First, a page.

In the meantime, here’s a letter from Hayward resident JoAnn Gross making fun of PG&E’s latest ad campaign. I couldn’t find the ad she mentioned, but here’s another one:
“Sun, water, wind! Sun, water, wind! The future is clean energy!” PG&E’s television commercial shows an adorable little boy playing with his “Renewable Energy Man” action figure, running around in circles and jumping into his mother’s arms. (Mother is wearing her PG&E uniform.)
Another PG&E ad shows California school children demonstrating solar energy experiments in the classroom, courtesy of PG&E’s Solar Schools Program. The message of these commercials appears to be that PG&E is committed to acting in the forefront of a new clean energy era. If PG&E and the California Energy Commission are truly interested in clean energy, why are they planning to build not just one, but TWO fossil fuel burning power plants near the Hayward shoreline?
Natural gas may burn cleaner than coal, but the facts are that the Calpine and Tierra Energy plants will be emitting tons of pollutants into our air for years to come. Air quality in the Bay Area is already poor, especially in the summer months when Tierra’s proposed Eastshore Energy Center will be operating. We live in a highly populated area — our health and safety are at stake here. How much is clean air and our future quality of life worth to you? To me, it is worth much more than the $10 million library that Calpine bribed the City of Hayward with for giving approval to the Russell City Energy Center. And yet it is ultimately up to the California Energy Commission to build these plants or not. The power plants will not just affect the residents of the Eden Gardens neighborhood, but the entire East Bay community as well. Not to mention the bigger picture of the effect of global warming on our planet.
Even Gov. Schwarzenegger has jumped on the Global Warming Bandwagon, but it is all meaningless propoganda if we continue to allow the burning of fossil fuels for energy.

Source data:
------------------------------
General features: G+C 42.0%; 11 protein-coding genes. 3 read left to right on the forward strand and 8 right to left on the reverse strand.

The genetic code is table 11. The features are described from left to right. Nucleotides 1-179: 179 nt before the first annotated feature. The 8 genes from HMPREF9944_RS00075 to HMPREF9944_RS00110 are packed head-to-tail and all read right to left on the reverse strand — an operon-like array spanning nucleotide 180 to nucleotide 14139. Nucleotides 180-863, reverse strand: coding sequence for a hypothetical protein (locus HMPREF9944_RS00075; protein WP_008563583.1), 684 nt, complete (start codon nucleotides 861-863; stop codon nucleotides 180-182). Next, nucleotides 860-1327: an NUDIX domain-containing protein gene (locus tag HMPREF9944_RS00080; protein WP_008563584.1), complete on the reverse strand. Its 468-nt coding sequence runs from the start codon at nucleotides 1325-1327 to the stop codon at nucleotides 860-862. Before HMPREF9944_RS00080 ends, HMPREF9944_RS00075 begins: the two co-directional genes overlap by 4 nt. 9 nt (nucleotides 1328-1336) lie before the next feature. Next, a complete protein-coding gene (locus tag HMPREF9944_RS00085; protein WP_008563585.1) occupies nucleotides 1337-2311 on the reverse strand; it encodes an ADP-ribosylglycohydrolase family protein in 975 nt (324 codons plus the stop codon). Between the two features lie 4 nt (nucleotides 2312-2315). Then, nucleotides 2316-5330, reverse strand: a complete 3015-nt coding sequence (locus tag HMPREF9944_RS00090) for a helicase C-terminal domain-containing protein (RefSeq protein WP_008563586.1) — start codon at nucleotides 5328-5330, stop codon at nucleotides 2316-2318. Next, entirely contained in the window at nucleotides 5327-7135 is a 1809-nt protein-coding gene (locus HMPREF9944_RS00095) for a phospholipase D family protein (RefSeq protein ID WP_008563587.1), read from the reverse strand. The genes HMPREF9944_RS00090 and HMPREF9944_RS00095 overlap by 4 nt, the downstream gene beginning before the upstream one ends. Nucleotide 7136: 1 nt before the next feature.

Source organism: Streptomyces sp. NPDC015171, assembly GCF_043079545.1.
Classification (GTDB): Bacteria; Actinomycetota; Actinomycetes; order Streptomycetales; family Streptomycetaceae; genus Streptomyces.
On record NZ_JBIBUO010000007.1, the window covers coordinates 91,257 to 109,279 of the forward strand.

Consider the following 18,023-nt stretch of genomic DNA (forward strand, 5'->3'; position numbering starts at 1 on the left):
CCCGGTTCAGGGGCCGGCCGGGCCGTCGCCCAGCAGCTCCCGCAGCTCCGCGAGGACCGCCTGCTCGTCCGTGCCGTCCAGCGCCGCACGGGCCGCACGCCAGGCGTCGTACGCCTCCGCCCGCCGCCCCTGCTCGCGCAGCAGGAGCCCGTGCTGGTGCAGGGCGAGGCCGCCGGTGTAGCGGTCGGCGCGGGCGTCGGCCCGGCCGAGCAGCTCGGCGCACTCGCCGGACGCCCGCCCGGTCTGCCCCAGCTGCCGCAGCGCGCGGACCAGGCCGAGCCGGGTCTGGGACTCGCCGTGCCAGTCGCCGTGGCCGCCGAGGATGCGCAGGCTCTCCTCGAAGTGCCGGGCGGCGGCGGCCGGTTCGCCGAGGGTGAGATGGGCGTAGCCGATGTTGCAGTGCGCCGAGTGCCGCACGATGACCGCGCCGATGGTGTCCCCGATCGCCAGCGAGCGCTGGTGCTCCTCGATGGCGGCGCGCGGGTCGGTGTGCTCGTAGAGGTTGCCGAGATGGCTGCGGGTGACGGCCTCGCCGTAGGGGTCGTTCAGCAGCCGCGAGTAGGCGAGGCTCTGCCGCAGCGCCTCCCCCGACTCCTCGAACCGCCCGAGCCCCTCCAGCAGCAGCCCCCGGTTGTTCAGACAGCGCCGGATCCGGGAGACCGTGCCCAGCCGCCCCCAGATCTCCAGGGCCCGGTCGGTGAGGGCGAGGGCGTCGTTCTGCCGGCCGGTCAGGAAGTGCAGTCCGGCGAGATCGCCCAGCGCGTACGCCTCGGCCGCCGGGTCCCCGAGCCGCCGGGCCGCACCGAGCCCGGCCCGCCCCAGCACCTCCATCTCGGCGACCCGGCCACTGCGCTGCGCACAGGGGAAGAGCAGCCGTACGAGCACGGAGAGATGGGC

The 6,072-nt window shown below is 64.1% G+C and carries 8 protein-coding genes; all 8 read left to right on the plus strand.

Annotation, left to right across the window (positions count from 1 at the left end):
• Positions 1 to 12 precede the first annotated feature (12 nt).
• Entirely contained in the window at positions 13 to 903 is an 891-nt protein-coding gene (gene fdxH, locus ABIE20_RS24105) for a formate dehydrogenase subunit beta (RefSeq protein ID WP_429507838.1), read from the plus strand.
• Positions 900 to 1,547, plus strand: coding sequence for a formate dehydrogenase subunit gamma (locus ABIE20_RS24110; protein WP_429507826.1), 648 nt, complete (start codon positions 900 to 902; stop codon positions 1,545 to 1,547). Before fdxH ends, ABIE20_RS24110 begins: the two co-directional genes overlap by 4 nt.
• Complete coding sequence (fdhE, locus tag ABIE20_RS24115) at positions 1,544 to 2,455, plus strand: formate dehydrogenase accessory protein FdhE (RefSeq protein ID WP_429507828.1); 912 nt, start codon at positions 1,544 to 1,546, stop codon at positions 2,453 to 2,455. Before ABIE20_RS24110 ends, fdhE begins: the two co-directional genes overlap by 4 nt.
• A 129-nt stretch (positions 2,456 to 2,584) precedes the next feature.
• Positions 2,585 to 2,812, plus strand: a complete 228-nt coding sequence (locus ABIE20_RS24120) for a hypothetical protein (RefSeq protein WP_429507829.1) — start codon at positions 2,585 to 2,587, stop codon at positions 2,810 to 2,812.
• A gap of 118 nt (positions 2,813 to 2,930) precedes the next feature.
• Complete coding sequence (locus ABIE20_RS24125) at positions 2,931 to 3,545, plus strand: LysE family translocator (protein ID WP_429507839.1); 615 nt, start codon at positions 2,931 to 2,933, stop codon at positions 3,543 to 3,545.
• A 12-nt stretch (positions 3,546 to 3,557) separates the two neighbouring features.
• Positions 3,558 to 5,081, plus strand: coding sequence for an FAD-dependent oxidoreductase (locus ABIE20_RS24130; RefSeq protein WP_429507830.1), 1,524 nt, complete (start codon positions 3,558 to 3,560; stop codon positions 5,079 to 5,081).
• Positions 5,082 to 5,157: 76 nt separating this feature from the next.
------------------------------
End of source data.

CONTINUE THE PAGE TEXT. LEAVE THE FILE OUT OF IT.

Calling “Renewable Energy Man!” We need your help! Save us from Calpine and Tierra!
It happens at banks, bars, gas stations and pot clubs, but something about robbing a guy who makes pies and cookies for a living seems particularly sinister. On Wednesday morning, armed robbers invaded downtown Hayward’s newest bakery and demanded cash. Despite the scary experience, the owner — who said he’s moved on and didn’t really want to talk about it with the newspaper — made it to the Hayward Chamber of Commerce’s Business Expo on Wednesday afternoon and reopened the shop today. Chamber organizer Peggy Collett said he should “get a medal.”
Anyone with information about this or other crimes can contact the Hayward Police Department at (510) 293-7000. Downtown also has a new bike/walking patrol officer who began this year.
The San Leandro City Council’s Marina standing committee decided Tuesday to contract with Environmental Science Associates, one of the first steps in the council’s ambitious plan to begin determining development alternatives for the San Leandro Marina.
Environmental Science Associates has worked with the city in the past on development plans for the marina shoreline. The company helped negotiate and permit the Heron Bay housing development and it created the Dredged Materials Maintenance Site, the site the city used in the past to store dredged spoils. It will now do an analysis of the regulatory constraints associated with operating the marina without a yacht harbor.
This move is all part of the city’s recent shift to push through a draft for a master development plan by the end of this year — a plan still attracting many skeptics but one the City Council is hoping will finally get development at the marina off the ground.
Check out the marina committee’s ambitious timeline on the city’s Web site.
When the superintendent was quoted last week on KPIX describing Hayward as a “blue-collar school district,” it set off a round of debate here over what that means.
Last week a HayWord commenter wrote: “He said that we are a blue collar town. What does that mean, exactly? The tone of this comment, which aired on the local news, was one of elitism and arrogance.”
So what does it mean? Is it derogatory, factual, neutral? And does it matter? In my few years working here, I’ve heard some politicians take pains to say Hayward is not just a blue-collar town anymore and others who do the exact opposite.
I’ll be writing about this (blue collardom, not Vigil’s specific sound byte) and hope to hear your comments or suggestions. You can call me today or Friday at (510) 293-2473.